It should be noted that where he stood for small government and conservative principles, he came across as amicable.  He crushed Obama on energy policy and took him to task for his anti-drilling and anti-pipe line policies like nobody has done before.  He dropped in family and God in a campaign that has been devoid of both.  He finally lambasted Obama for Fast and Furious after Obama was forced to take a question on guns, which undoubtedly made him uncomfortable as he is trying to win many pro-gun voters.  He did a good job illustrating an example of how we recovered from a recession with conservative policies by citing the Reagan recovery.

However, there were a number of missed opportunities.  The biggest one was when he failed to nail Obama for lying on Libya.  It didn’t help that Crowly jumped in and lied by insinuating that Obama believed the Benghazi attack was a terrorist act.  Romney also missed the boat on immigration by agreeing to the premise of the Dream Act and even saying for the first time that he would let all those children of illegals not only stay in the country, but obtain citizenship.  Never mind the chain migration that will ensure when they can petition to legalize their parents and extended families.  He failed to turn the issue around and show how these lawbreakers are undermining our immigration system and depleting our social programs.  Additionally, he missed an opportunity to pin the economic disaster on the disastrous housing policies, while Obama was busy blaming the recession on Bush.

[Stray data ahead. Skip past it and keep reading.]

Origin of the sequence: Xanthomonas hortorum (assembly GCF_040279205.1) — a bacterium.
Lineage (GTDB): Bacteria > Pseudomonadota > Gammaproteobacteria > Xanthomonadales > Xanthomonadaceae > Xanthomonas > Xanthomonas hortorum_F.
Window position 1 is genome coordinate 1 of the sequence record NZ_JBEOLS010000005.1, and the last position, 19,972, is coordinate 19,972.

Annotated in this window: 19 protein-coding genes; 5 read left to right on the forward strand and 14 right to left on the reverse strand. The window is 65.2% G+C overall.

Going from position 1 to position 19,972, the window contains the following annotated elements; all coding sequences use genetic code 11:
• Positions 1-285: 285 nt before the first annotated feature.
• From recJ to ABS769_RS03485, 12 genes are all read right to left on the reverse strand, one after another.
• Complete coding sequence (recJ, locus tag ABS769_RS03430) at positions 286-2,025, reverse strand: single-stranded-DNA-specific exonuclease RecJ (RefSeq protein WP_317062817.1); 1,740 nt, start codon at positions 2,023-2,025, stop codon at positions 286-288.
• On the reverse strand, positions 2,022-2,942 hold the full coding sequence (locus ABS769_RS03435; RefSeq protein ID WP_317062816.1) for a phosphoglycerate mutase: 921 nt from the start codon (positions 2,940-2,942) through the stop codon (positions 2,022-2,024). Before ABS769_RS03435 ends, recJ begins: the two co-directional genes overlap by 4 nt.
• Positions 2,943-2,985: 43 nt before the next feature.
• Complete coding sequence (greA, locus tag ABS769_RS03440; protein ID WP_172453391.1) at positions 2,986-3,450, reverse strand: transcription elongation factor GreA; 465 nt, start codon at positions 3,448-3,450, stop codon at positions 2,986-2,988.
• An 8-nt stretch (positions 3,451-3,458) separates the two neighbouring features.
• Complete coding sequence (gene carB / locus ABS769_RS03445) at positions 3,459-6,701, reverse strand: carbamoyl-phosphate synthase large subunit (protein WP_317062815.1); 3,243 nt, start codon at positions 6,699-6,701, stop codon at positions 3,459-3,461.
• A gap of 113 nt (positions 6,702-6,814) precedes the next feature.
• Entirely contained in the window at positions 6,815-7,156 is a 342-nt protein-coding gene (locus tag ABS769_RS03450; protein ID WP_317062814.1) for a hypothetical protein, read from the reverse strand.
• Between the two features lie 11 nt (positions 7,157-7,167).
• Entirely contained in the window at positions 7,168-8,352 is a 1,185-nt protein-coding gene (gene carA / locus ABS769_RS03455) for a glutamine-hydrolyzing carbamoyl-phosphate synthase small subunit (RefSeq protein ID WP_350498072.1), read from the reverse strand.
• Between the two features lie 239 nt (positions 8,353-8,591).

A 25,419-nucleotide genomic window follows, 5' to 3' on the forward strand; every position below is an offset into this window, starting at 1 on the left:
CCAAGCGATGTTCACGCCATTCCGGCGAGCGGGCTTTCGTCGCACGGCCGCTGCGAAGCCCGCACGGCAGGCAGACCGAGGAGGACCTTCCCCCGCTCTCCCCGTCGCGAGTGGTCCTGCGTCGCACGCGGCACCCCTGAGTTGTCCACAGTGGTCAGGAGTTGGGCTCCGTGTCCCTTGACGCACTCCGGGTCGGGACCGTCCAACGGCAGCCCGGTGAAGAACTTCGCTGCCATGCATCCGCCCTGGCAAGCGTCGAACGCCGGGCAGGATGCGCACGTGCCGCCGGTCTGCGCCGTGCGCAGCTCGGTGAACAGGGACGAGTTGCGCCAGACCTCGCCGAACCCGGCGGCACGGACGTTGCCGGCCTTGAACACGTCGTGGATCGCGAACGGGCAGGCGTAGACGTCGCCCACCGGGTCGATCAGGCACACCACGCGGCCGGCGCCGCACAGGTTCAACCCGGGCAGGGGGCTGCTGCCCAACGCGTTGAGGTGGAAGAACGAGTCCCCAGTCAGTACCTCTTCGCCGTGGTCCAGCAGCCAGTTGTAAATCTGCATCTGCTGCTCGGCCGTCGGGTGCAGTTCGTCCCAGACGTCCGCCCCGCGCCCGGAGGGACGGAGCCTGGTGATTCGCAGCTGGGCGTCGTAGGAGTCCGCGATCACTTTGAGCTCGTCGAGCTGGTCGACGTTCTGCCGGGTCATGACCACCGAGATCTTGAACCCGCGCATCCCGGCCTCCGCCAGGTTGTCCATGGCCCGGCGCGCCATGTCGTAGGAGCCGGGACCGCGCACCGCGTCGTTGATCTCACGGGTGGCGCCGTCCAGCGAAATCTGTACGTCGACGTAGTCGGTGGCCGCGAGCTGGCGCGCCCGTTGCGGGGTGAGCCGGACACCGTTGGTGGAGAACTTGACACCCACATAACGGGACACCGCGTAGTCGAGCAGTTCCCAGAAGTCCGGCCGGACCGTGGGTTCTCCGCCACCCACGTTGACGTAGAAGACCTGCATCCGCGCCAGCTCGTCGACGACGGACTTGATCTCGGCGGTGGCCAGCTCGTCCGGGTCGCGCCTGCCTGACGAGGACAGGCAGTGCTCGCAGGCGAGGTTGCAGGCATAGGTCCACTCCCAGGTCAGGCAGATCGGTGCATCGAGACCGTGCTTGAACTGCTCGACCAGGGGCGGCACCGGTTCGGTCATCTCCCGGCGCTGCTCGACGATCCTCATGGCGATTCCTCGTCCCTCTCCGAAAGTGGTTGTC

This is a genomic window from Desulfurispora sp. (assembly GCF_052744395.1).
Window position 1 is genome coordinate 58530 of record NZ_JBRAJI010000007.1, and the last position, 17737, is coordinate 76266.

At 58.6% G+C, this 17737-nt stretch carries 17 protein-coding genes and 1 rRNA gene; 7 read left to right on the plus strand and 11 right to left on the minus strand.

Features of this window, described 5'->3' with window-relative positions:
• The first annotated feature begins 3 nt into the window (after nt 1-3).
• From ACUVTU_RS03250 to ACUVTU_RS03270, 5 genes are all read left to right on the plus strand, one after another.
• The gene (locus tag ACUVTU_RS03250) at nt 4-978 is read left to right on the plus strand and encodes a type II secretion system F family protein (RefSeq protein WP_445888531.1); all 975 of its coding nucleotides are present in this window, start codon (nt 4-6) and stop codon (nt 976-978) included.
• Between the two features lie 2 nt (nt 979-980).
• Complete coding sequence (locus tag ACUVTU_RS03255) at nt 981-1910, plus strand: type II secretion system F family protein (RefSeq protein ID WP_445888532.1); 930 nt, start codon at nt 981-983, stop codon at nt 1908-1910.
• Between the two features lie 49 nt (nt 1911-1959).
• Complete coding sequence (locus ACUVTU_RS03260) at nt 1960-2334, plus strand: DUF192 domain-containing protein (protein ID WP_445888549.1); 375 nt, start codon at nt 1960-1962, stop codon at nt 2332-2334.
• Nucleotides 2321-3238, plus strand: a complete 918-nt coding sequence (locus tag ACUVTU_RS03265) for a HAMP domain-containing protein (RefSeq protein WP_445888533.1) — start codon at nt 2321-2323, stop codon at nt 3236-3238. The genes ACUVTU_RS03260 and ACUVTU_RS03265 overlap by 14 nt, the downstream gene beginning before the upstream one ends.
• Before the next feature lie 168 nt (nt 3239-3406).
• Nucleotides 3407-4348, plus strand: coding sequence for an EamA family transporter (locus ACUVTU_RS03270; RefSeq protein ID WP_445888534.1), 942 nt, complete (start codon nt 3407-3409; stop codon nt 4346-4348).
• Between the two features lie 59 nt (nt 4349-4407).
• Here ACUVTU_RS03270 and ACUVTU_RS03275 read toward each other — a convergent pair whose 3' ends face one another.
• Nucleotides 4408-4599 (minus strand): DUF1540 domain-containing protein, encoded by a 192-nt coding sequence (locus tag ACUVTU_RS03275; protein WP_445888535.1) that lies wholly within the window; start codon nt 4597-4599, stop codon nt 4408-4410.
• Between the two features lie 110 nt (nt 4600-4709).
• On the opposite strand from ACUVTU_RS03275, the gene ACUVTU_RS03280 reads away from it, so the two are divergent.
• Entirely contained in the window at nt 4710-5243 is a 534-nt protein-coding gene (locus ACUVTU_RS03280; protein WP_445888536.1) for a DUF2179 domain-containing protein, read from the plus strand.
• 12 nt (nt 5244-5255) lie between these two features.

Again, the format didn’t lend itself to uprooting erroneous premises because many of the questions came straight from Democrat blog sites.  It also didn’t help that the moderator didn’t let Romney respond to some of Obama’s attacks, even though Obama held a 3-4 minute lead in talking time throughout the debate.

The next debate will benefit Romney with the more serious format.  However, he must show a willingness to offer a cogent conservative critique of Obama on foreign policy the same way he does with regards to economic policy.

In conclusion, Romney should still be poised for a narrow victory in three weeks, as long as nothing else changes the course of the campaign.  This debate will not change anything.  In fact, despite the slim majority who thought Obama won the debate according to the snap polls, Romney won on the economy, deficit, healthcare, and taxes.  However, it underscores the need for conservatives to assert themselves over Romney’s policy agenda, even while savoring the defeat of the messiah.